Mixed or average reviews - based on 9 Critics

Critic score distribution:
  1. Positive: 0 out of 9
  2. Negative: 2 out of 9
Buy On
  1. Official Nintendo Magazine UK
    As a basic tennis sim this does a perfectly adequate job. Ignore the more-trouble-than-it's-worth touch screen control system and it plays fine. It's just a pity there's so little to do. [Jan 2007, p.78]
  2. Nintendo Gamer
    Novel controls that take some mastering, but are quite effective. The cheap feel prevents it from developing into anything great. [Mar 2007, p.71]
  3. Games Master UK
    An unwinnable, unenjoyable game with the stylus. [Feb 2007, p.84]
  4. It's nice to be reminded of where games started going wrong back in the '90s. It wasn't 3D, it wasn't FMV; it wasn't anything like that. It was when we did away with big stupid smiling still photos of sportsmen gnawing on trophy handles as background graphics, with preposterous guitar music playing over the top, like a sort of hungover Sunday morning TransWorld Sport nostalgia vomit fantasy.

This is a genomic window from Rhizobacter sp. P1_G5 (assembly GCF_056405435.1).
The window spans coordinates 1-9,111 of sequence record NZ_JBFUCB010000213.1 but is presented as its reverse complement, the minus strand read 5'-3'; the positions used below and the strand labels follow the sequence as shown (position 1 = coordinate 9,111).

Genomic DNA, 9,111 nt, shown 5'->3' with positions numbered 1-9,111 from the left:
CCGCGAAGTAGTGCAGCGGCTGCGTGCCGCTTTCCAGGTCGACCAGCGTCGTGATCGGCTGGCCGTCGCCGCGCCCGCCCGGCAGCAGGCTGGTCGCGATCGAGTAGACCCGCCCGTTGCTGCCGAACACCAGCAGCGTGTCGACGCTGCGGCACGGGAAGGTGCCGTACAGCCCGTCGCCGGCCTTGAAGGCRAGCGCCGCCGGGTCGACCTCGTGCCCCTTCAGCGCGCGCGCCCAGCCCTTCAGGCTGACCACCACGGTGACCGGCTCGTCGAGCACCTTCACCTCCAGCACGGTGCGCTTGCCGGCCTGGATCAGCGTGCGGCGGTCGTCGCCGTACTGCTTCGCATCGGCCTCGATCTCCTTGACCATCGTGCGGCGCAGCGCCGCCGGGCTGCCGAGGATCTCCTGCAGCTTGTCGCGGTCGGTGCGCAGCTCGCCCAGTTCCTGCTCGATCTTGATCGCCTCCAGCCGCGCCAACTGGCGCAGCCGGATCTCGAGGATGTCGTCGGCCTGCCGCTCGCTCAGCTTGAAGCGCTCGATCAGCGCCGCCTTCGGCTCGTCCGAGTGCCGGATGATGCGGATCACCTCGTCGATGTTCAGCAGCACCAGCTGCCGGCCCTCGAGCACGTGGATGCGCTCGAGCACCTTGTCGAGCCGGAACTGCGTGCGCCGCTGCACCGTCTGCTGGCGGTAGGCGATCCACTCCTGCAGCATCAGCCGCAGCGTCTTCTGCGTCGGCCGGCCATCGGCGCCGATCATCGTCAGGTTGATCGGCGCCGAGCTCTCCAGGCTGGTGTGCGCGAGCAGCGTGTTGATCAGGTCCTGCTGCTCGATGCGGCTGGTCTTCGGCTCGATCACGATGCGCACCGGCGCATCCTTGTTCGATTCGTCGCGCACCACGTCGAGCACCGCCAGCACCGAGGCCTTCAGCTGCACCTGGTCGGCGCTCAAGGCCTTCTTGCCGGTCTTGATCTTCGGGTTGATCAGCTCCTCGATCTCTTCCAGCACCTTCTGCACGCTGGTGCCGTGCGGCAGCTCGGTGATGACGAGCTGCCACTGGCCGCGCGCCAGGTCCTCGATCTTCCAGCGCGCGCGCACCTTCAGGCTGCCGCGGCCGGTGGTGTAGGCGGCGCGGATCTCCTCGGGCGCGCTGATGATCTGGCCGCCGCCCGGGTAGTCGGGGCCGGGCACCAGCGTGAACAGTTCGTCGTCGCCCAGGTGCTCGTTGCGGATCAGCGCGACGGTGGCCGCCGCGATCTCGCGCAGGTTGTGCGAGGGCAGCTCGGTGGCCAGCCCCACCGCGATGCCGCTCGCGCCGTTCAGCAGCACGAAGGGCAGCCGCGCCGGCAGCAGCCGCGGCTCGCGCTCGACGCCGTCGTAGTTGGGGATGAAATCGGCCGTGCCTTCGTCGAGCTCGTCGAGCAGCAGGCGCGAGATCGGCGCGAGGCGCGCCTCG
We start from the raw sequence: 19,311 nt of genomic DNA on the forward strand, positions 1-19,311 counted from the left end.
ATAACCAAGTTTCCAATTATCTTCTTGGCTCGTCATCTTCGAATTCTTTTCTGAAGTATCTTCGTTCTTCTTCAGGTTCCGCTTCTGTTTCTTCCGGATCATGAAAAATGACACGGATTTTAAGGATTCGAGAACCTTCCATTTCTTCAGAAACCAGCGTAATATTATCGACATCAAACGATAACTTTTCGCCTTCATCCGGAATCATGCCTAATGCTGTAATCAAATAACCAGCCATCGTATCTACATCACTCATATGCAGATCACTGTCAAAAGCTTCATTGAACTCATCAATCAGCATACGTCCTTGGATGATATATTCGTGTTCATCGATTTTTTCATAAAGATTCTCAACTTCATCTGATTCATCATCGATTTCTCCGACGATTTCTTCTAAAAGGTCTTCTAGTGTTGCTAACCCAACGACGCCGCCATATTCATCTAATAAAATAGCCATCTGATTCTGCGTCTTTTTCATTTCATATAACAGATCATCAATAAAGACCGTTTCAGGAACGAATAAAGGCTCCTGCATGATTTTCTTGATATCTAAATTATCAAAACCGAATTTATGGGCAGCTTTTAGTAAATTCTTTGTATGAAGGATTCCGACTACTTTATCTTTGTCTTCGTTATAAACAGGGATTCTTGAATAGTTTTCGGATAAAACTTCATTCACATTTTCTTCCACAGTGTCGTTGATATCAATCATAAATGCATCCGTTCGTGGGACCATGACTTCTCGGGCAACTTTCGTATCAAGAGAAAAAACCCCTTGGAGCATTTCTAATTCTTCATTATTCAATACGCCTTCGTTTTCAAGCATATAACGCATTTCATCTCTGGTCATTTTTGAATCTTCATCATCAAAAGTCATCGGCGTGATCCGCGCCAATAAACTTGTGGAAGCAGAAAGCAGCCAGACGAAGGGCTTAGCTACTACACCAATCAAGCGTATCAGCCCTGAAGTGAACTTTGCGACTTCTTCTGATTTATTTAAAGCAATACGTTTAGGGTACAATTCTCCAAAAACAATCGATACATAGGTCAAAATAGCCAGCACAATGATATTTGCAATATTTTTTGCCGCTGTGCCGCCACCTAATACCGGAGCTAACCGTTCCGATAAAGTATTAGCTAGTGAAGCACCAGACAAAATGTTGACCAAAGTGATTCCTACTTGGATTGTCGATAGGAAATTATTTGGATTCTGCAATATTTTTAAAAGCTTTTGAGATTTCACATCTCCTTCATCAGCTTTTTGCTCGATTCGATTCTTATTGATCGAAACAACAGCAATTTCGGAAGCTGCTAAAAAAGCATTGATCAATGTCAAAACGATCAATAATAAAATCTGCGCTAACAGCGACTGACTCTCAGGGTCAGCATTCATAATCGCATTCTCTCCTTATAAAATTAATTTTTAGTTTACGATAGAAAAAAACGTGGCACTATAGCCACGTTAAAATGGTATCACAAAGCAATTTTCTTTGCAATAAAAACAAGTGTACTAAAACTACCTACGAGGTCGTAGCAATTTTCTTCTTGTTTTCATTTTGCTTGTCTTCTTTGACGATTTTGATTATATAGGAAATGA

5. 55
    For everything that they’ve done right (visuals, animation, ball physics), it’s ruined by the developer’s attempts at a stylus-driven tennis game.
  6. games(TM)
    Played with the face buttons though, this becomes a competent Virtua Tennis clone with a decent selection of shots, and great animation, but a clone that reveals its weaknesses over time. [Jan 2007, p.116]
  7. Switching to d-pad and button controls makes it a solid tennis game, and its local wireless support for up to four players makes it a good option for social DS players.
  8. To make things even more frustrating, when you increase the difficulty, you also increase the employment of the stylus. Not only will you have to use the stylus to hit the ball, but you have to use it to move your player around the court.
  9. Thanks to poor controls, a paltry list of game modes, and a lack of real-life players not named Rafael Nadal, Rafa Nadal Tennis double-faults in its Nintendo DS debut.

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